I’m a bit of a latecomer to this ball, but I’ve just started reading the Harry Potter series. I’m deep into the second book, and I’ve already developed a humorous distaste for Professor Gilderoy Lockhart, a preening, lying, self-promoting narcissist of an instructor at the Hogwarts School of Witchcraft and Wizardry. Young Harry’s dislike of him is laugh out loud funny! Author J.K. Rowling has freely admitted that Lockhart is the only Hogwarts character “deliberately based on a real person.”
While the pompous Lockhart makes for some good chuckles in the Harry Potter world, the real-life impact of narcissistic instructors on their students may be no laughing matter. In fact, a new study suggests a troubling connection to students’ academic performance. A research team from Appalachian State University led by Prof. James Westerman conducted a study of professors and undergraduate students from a university business school, examining the potential impact of narcissistic faculty members on more and less narcissistic students. Here’s an abstract of their findings, published in full in the International Journal of Management Education (July 2016):
Results indicated that narcissism congruence was significantly related to a student’s final grade in the class such that less congruence was associated with lower course grades and that this negative association was partially mediated by perceived professor status and perceived class difficulty. Particularly concerning was the finding that more narcissistic faculty were associated with detrimental outcomes for less narcissistic students. Considering the well-documented and profoundly negative implications of narcissism for workplace environments, this finding suggests a need for future research on the impact of narcissistic faculty on business students and on successful intervention strategies.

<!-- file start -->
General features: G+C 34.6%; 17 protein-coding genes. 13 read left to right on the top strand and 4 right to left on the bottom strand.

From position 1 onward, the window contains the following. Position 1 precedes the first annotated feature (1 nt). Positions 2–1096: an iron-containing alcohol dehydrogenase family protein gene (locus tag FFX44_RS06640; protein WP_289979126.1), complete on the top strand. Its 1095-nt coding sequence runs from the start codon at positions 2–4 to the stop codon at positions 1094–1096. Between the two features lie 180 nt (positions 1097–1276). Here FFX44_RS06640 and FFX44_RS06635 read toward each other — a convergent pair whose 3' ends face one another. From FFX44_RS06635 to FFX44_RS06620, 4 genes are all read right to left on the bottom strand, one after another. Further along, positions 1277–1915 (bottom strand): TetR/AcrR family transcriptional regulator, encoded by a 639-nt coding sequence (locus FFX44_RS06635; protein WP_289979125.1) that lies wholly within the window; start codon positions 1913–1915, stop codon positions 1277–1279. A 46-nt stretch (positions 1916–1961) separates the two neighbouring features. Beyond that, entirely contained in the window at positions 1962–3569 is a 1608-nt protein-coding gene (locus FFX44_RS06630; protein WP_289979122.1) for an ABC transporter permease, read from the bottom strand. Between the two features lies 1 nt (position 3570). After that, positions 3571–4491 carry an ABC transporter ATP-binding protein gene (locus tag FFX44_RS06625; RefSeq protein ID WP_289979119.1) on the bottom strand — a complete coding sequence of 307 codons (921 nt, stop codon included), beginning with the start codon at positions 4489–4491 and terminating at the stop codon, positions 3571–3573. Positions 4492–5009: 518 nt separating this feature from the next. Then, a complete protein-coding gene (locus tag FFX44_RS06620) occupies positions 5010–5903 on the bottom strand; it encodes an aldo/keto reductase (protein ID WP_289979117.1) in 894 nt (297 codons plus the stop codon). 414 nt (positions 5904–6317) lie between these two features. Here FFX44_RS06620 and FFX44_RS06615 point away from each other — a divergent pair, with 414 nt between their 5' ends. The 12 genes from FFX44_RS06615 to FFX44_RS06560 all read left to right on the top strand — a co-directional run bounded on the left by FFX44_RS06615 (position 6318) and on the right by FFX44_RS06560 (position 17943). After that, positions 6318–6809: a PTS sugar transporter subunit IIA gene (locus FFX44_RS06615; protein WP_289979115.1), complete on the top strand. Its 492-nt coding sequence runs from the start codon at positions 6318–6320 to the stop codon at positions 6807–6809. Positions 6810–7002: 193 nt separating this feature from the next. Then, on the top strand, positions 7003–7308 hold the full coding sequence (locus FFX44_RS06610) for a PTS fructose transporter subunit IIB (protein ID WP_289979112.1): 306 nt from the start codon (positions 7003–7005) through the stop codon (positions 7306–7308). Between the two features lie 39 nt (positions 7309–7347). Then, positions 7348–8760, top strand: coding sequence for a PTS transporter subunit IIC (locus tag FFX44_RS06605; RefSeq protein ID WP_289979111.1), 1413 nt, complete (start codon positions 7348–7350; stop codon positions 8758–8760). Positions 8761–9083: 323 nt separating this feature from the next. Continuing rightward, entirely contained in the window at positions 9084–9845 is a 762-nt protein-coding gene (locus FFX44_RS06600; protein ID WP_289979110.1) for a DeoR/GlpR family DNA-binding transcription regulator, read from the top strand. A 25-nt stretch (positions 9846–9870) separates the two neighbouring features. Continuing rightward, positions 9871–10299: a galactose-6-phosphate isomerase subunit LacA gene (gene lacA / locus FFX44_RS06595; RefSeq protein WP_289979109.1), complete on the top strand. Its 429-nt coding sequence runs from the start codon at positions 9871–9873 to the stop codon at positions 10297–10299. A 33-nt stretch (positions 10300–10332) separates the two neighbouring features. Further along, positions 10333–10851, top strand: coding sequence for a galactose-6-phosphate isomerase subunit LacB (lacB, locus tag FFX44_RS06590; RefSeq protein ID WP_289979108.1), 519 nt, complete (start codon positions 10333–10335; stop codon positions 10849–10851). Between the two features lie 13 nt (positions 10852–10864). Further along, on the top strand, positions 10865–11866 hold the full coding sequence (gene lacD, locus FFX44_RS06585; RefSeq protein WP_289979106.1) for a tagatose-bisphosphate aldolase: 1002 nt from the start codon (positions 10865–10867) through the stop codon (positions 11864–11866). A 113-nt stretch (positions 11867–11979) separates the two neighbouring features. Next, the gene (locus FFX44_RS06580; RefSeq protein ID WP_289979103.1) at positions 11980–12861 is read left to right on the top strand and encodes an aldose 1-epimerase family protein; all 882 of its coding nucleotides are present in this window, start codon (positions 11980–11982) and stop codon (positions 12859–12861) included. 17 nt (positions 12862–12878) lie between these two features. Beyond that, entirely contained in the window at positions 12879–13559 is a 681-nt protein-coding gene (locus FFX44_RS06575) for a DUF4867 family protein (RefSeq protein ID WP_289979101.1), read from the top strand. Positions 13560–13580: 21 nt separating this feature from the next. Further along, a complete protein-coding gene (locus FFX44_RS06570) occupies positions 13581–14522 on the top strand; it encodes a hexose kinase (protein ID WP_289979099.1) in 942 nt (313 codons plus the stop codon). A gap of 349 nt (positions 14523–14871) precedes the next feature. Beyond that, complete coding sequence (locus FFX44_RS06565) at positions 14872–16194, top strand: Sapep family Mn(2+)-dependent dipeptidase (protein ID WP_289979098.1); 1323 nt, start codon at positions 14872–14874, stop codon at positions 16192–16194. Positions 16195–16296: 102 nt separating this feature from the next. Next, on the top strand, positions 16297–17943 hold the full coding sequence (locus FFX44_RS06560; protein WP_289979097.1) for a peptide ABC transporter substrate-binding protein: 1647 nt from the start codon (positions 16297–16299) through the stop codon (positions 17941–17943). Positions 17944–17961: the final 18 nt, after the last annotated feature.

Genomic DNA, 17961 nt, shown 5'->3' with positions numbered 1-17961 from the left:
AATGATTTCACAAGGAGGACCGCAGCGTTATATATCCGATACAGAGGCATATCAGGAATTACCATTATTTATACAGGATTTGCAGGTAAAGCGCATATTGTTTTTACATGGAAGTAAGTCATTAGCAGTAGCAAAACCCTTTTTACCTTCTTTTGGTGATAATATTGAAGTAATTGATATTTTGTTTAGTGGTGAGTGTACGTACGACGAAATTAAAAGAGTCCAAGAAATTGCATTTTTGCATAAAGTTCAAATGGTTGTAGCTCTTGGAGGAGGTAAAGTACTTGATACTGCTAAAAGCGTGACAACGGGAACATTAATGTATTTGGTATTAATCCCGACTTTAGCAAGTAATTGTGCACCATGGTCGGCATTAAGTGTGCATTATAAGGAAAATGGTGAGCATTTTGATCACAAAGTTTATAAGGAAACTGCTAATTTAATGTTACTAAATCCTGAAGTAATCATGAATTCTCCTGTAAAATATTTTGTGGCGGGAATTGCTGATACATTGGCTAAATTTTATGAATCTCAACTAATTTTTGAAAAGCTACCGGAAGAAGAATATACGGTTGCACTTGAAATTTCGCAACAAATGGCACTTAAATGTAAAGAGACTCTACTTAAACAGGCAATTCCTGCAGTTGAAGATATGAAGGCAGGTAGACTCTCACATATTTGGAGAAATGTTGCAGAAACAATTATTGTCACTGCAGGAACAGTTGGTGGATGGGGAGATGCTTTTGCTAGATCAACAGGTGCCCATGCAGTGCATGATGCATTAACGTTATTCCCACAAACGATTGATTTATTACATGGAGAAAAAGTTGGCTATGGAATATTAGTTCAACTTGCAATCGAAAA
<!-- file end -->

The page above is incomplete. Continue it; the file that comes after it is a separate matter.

Colleen Flaherty, writing about the study for Inside Higher Ed, helps to translate:
Much has been written about the effects of toxic leaders in business, but a new study suggests that toxic business professors — specifically narcissists — wreak havoc in the classroom, at least for their more modest students. More narcissistic students, meanwhile, may benefit from having similarly self-obsessed instructors.
Relationship to workplace bullying
Narcissism has long been associated with workplace bullying behaviors. The Appalachian State study now brings the narcissistic personality traits of certain professional school faculty members into the mix.
In a 2012 blog piece, “Professional schools as incubators for workplace bullying,” I suggested that “that the seeds of workplace bullying are planted in professional schools that prepare people to enter occupations such as law and medicine.” I further explained:
You start with ambitious young people who (1) are used to being heralded as academic stars; (2) do not have a lot of life experience; and (3) tend to be driven, Type A achievers. You then put them in high-pressured educational environments that emphasize technical knowledge and skills and a lot of “left-brain” logical thinking. These degree programs don’t place a lot of emphasis on interpersonal skills and the development of emotional intelligence.
You then unleash them unto the world of work. Uh oh.
What I didn’t sufficiently build into that thesis was the potential impact of faculty members as role models and mentors. In addition to providing instruction, professors model attitudes and behaviors for their students. Although I am unaware of any large-scale studies of professorial personality profiles, I would bet a fair amount of money that narcissistic traits appear frequently in law, business, and medical school faculties, who happen to train leaders in vocational areas frequently associated with workplace bullying.
Combined with the findings of the Appalachian State study, this suggests that such schooling may well empower the most narcissistic students and discourage the more modest ones. Might this translate into more promotions and power for the former group ten or twenty years down the line? Uh oh, indeed!